Iran president visits UN General Assembly in New York as P5+1 talks set to continue
Irans President Hassan Rouhani has said he wants to reach a solution to Tehrans nuclear standoff with the West within the next six months, during a visit to New York for the UN General Assembly.
Rouhani, who was sworn into office at the beginning of August, has been on a well-publicised charm offensive in the US, demonstrating a will to alleviate tensions between Tehran and Washington. As of 26 September, Irans Foreign Minister Mohammad Javad Zarif was due to meet US Secretary of State John Kerry and diplomats from other world powers as part of the ongoing P5+1 negotiations.
The only way forward is for a timeline to be inserted into the negotiations that is short, Rouhani said in an interview with the Washington Post. The shorter it is, the more beneficial it is to everyone. If its three months that would be Irans choice, if its six months thats still good. Its a question of months not years, he added.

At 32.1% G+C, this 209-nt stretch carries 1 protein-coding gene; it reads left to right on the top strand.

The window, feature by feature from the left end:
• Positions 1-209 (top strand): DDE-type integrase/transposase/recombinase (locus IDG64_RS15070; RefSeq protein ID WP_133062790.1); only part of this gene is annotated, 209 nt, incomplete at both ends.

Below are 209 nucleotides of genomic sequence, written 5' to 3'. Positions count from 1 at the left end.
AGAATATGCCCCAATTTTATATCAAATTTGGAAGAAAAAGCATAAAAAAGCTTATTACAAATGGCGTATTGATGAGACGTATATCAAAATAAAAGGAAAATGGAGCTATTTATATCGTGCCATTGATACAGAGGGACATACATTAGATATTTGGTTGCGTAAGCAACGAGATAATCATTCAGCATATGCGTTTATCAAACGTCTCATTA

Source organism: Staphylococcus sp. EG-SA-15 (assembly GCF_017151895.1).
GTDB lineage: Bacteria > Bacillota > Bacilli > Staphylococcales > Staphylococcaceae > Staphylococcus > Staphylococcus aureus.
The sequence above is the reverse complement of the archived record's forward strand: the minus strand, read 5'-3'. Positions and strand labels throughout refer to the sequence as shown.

Iran has been in talks with the five members of the UN Security Council plus Germany over the legality of its uranium-enrichment programme since 2006, but discussions stalled under Mahmoud Ahmadinejads government.
Since Rouhani won the Iranian presidential election, he has maintained that Iran is willing to find a solution to the standoff and, according to the interview, has been given the freedom to conduct talks by Irans Supreme Leader Ayotollah Khamenei.
In another interview with US news network CNN, Rouhani acknowledged and condemned the Holocaust in a groundbreaking statement that opposed the rhetoric of his predecessor, who controversially denied the extermination of Jews during the Second World War.
Although the statement has caused a stir in domestic politics, with Iranian state media claiming that CNN distorted Rouhanis answers to questions on the Holocaust.
Rouhani is making all the right noises to thaw relations between Iran and the US, but real progress must be made around the negotiating table for his efforts to have any impact on sanctions.